Anxiety and Stress: What they really are and how to calm your nerves
Anxiety disorders are among some of the most debilitating and highly prevalent mental diseases worldwide. Although general stress and anxiety are common in everyday life, they can become a matter of concern very quickly.
Both anxiety and stress affect the sympathetic nervous system. Upon activation, the sympathetic nervous system releases cortisol and adrenaline. Since adrenaline and cortisol coordinate stress responses, the evolutionary instinct of “fight or flight” kicks in. Many evolutionary biologists believe that anxiety and other emotional disorders could be a direct consequence of evolutionary mismatch.
An evolutionary mismatch occurs when a particular trait that was beneficial to an organism that originally evolved in a particular environment long ago, becomes redundant in a differing environment. For instance, our ancestors were hunters and gatherers whose survival depended on being watchful in the wild. We have changed our lifestyle, diet, and occupations over millions of years and have become more sedentary. Hence, the intense watchful stress response is no longer a necessity that tends to creep up even when one might be far from actual danger. Evidently, studies have shown that anxiety is more common in people with a sedentary lifestyle.
Regardless, if you are suffering from anxiety, certain medications, diet and lifestyle changes, and cognitive-behavioral interventions could benefit you enormously. Here are some breathing tips that would certainly help you calm your nerves:
Diaphragmatic Breathing and 4-7-8 breathing: Placing a hand on your chest and another on your stomach, inhale slowly through your nose and count to 3. Now, keep the air in your lungs and mentally make a count to 3 again. After this, exhale very slowly as you make a count to 5. Take your time with the process. Familiarize yourself with your surrounding and your sensory organs, and make sure you exhale for a longer period contrary to the inhale. Repeat 4-5 times.
The above breathing exercise is a slight variation of the original 4-7-8 breathing technique by Dr. Andrew Weil. According to the 4-7-8 technique, you should first exhale and empty your lungs of any resting air. Now, breathe in through your nose for 4 seconds. Next, hold your breath for 7 seconds and then exhale vigorously for 8 seconds until all the air is out of your lungs. You should repeat this 4-5 times each session and consider two-three sessions a day. Since diaphragmatic breathing and the 4-7-8 technique are incredibly effective, you should start feeling better immediately.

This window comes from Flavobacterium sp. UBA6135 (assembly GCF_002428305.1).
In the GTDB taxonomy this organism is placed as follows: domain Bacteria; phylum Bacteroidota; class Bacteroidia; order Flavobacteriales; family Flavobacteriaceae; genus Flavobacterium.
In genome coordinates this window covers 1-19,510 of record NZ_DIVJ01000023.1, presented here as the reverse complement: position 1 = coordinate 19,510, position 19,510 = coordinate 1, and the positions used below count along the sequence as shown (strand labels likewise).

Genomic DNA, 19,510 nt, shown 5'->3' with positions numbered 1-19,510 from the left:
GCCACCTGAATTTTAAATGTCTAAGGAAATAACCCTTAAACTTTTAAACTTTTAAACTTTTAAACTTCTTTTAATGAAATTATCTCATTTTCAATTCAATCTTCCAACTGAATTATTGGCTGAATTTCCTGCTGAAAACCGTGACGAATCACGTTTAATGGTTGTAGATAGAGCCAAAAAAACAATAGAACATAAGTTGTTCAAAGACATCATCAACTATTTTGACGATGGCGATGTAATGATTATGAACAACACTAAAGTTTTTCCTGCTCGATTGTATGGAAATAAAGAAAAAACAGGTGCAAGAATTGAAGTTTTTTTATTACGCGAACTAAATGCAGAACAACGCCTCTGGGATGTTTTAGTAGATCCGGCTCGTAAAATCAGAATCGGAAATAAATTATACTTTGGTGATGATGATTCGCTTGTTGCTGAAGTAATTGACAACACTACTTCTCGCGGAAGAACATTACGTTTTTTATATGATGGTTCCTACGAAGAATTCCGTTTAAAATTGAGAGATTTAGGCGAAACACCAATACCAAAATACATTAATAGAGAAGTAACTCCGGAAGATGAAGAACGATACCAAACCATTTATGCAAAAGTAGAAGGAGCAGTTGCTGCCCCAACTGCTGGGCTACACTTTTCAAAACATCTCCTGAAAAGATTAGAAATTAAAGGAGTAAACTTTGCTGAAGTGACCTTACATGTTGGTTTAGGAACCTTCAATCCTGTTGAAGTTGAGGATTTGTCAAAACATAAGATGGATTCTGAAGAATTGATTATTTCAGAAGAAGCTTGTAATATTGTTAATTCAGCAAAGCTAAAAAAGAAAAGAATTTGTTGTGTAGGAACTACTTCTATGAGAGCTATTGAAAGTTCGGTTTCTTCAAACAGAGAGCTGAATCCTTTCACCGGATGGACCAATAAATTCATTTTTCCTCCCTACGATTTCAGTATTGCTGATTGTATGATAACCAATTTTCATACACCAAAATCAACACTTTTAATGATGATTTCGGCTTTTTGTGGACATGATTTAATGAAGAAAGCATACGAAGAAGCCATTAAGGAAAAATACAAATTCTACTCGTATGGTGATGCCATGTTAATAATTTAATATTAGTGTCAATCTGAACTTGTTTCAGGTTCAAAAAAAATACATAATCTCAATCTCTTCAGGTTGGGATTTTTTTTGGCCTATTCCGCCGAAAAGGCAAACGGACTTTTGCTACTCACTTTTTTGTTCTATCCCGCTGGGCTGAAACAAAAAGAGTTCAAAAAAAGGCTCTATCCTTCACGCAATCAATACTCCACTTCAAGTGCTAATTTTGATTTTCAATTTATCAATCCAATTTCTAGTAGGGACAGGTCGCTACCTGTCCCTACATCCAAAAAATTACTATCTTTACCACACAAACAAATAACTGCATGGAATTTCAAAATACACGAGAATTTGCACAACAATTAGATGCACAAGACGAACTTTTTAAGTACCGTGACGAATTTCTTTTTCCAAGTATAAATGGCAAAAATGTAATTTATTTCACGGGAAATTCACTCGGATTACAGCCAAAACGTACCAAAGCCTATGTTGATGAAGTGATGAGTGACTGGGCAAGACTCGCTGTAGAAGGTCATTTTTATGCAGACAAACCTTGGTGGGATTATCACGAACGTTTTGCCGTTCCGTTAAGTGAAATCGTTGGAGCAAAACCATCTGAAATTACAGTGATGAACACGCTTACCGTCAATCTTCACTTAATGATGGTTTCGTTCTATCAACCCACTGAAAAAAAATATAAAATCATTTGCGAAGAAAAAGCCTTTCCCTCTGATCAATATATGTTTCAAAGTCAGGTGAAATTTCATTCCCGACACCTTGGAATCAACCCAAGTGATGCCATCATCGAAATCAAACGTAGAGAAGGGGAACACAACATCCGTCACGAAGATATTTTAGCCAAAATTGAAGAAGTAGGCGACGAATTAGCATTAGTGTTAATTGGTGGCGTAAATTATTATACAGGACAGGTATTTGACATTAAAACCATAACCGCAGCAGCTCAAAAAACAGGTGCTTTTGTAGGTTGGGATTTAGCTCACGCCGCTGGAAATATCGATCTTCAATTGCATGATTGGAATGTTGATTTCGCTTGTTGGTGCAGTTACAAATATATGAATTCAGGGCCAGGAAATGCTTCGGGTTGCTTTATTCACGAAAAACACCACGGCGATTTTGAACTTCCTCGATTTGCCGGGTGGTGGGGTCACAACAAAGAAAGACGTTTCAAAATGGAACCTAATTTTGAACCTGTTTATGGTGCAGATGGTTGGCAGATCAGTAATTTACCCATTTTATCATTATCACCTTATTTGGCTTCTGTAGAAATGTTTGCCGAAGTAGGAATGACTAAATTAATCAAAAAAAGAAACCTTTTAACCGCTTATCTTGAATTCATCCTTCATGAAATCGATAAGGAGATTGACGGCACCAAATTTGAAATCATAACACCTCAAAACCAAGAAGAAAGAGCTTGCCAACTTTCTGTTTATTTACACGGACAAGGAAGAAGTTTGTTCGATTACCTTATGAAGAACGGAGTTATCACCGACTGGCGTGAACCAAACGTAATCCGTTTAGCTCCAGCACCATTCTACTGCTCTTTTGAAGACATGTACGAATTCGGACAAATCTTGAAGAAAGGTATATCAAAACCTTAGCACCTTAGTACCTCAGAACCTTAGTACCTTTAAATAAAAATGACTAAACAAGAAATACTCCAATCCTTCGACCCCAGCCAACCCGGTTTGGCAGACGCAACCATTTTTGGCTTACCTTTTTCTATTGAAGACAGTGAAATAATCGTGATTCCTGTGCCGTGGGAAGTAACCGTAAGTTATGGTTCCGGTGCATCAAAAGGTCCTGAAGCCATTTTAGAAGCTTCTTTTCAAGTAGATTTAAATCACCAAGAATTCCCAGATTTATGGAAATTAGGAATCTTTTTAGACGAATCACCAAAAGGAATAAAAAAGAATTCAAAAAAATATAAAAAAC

Yogic Breathing (Pranayama) and Guided Meditation: The ancient practice of Yoga is the perfect tool to ensure absolute mind-body health. Yoga strengthens the core, improves stamina, fortifies the cardiovascular system, and helps in weight loss by improving the rate of metabolism (BMR). As a result, Yoga enhances focus, attention, and awareness, reduces stress/anxiety, and brings mental calm and clarity to those who practice regularly. Pranayama, an ancient yogic breathing technique often fashioned as a lengthened exhale, equal breathing, and alternate nostril breathing can relieve stress and anxiety if practiced regularly. Much like the 4-7-8 and diaphragmatic breathing techniques, Pranayama has three distinct stages: inhalation, retention, and exhalation.
Someone who meditates regularly, often has to match the breathing rate to one’s heartbeat. During guided meditation, one learns to be aware of their surroundings, sensory organs, and inhale long, deep breaths while following progressive exhalation strategies. Guided meditation definitely helps with reducing the symptoms of acute stress and anxiety.
If you or anyone you know have been troubled by constant stress and anxiety, please reach out to us. Contact The Functional Medicine Center for Personalized Care, LLC (www.FxMedCenters.com) at 201-880-8247 or Specialized Therapy Associates at 201-488-6678.
Ishtiak Ahmed Chowdhury
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